• C.J.

A Photographer's Style

I've written about my shooting style and I've written about how I edit my photos. This post is about a combination of both those things; that is, my style of photography and why I edit photos the way I do. Anyone planning a wedding and looking for a photographer will quickly weed out a few professionals based on quality. Then a shopper will often make a final decision based a preferred style their favorite photographer has.


In my post about how I edit my photos I stated that I edit my images 'faithfully' to represent skin tones and all colors in the background as accurately as possible. Occasionally I do take creative license to subdue certain colors that are distracting from the main subject or I may adjust contrast in a way to make a bigger impact. But in this post I will show you the long term benefits of receiving 'faithfully' edited wedding images.


I'm going to pick one image from a past wedding and do some comparisons with the edit. Let's use this one from David and Kelci. These two base images were both edited in Adobe Lightroom. It's a nice candid moment and shot with all natural light so it's a fairly 'normal' image in terms of tonal range and what you can expect with the majority of your final images. It's backlit so there are no highlights on the faces and it's generally what we photographers look for in our portraits.


Let's look at the image on the left. This is a 'faithful' edit, meaning the colors in the image are as accurate as I remember them when I took it -- and I think it looks good.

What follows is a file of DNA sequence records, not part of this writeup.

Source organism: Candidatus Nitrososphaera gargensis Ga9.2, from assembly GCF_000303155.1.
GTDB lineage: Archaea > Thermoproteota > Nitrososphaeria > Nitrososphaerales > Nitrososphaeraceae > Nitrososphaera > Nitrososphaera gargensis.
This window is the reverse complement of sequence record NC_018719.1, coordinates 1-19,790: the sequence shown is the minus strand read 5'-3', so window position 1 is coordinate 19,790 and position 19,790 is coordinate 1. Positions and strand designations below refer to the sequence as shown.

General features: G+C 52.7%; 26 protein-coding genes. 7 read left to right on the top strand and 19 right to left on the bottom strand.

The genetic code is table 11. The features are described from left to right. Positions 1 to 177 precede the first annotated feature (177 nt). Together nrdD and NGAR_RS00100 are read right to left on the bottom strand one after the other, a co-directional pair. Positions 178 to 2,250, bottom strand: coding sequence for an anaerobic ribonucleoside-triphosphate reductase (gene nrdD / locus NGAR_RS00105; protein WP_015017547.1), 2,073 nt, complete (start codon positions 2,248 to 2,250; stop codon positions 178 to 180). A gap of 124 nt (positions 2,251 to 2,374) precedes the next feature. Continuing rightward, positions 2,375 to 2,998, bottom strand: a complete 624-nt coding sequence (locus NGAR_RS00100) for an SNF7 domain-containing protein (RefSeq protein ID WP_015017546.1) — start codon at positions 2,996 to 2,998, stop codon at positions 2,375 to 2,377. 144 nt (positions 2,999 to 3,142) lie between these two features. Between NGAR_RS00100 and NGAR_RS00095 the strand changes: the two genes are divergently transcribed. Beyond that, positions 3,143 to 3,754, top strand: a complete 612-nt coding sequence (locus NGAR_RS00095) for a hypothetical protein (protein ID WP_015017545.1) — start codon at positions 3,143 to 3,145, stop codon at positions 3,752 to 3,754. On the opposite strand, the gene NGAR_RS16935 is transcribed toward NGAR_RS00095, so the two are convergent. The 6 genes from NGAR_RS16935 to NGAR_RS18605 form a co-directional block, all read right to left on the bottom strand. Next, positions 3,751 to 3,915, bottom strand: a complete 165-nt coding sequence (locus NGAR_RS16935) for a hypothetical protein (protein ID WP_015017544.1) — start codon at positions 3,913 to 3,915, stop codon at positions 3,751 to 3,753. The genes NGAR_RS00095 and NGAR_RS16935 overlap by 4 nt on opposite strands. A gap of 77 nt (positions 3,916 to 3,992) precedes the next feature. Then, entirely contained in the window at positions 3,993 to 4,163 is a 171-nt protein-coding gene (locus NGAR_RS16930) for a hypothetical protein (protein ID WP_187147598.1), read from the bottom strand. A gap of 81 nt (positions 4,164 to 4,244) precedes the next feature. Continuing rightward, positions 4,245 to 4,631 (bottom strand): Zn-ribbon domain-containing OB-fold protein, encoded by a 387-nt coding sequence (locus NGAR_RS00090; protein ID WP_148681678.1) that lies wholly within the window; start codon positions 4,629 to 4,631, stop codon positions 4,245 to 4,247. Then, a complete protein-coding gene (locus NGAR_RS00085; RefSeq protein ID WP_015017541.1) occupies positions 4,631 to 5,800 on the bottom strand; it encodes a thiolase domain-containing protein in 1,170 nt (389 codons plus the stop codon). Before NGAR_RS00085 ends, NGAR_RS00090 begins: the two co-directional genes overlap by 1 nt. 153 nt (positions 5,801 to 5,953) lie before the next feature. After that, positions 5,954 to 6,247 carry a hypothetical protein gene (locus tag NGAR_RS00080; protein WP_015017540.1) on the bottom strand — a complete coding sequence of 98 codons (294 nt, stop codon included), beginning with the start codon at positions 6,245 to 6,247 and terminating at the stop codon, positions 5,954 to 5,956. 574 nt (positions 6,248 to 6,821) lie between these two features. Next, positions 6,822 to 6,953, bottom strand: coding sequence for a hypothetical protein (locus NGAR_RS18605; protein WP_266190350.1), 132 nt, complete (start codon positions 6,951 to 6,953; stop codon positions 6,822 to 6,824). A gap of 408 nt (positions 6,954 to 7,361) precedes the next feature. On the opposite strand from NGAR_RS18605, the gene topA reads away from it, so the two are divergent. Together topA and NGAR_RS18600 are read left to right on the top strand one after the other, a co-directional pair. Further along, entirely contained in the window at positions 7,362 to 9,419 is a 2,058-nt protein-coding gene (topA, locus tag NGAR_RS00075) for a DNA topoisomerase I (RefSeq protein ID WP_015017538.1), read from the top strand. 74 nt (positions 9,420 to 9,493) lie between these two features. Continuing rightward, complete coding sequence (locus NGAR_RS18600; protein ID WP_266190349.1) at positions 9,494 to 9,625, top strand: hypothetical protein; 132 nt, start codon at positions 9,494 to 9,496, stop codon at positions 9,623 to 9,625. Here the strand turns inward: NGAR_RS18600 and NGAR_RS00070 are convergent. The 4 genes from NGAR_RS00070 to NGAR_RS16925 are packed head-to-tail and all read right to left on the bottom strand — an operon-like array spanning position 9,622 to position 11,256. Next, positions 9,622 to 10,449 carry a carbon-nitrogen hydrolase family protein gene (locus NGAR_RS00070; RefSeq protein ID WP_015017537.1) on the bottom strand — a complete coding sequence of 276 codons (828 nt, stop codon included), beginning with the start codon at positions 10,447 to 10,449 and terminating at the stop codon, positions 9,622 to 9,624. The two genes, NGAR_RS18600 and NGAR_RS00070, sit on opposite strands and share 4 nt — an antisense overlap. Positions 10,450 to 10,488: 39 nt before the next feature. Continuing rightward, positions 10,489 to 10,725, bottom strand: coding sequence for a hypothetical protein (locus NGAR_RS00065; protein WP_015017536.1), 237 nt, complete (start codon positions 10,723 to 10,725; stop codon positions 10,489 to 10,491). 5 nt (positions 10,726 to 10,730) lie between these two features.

Now to the image on the right: This is the same image with a desaturated and higher contrast look. This edit has a bit of a matted look. Besides being more color neutral, the highlights and shadows are crushed a bit (meaning the highlights are brighter and the shadows are darker -- it has more contrast). This is NOT a 'faithful' edit because the color tones are no longer accurate. But it doesn't matter because this also looks good, right?

This is a style a lot of photographers have and I love their images. This image carries an impact the other one doesn't and I like this one a lot. These color differences are what shoppers see first when looking for a photographer.

My fiancé, Katie, loves this look and if she decorated our future house with our pictures they would probably be desaturated like this one.


So why do I stick to the 'faithful' edits? I'm going to show you.

Below are two slideshows of the above photos edited with the iPhone11. The first one is the faithful edit, which, as you will see, has a lot more flexibility when it comes to allowing you to get the look you want. All the filters applied are turned up to 100% by default.

If you slowly cycle through the filters of the faithful edit above and the desaturated/contrasty edit below one at a time you can see how more tones on the bottom row get completely lost. You notice it first with the skin which is the most important aspect of any portrait. Also, If I chose one of the "DRAMATIC" tones for the faithful image I come pretty close to the original image on the bottom.


Now let's try with instagram.


There are 23 filters on instagram and the horse is now definitely dead, so to speak -- That was a lot. My conclusion is this: the faithful image gives you much more flexibility to do what you want with while the second image limits you tremendously. You can't reverse the effects of a desaturated image with crushed tones -- there's no getting that information back. But with the faithful image you can take it in any direction you want and not end up with a muddy, overworked image. In the end, it's all a matter of preference. My preference is clear: I want to give my clients the most faithful image possible so their wedding photos will endure the test of time.


What's your conclusion? Leave your comments below :).

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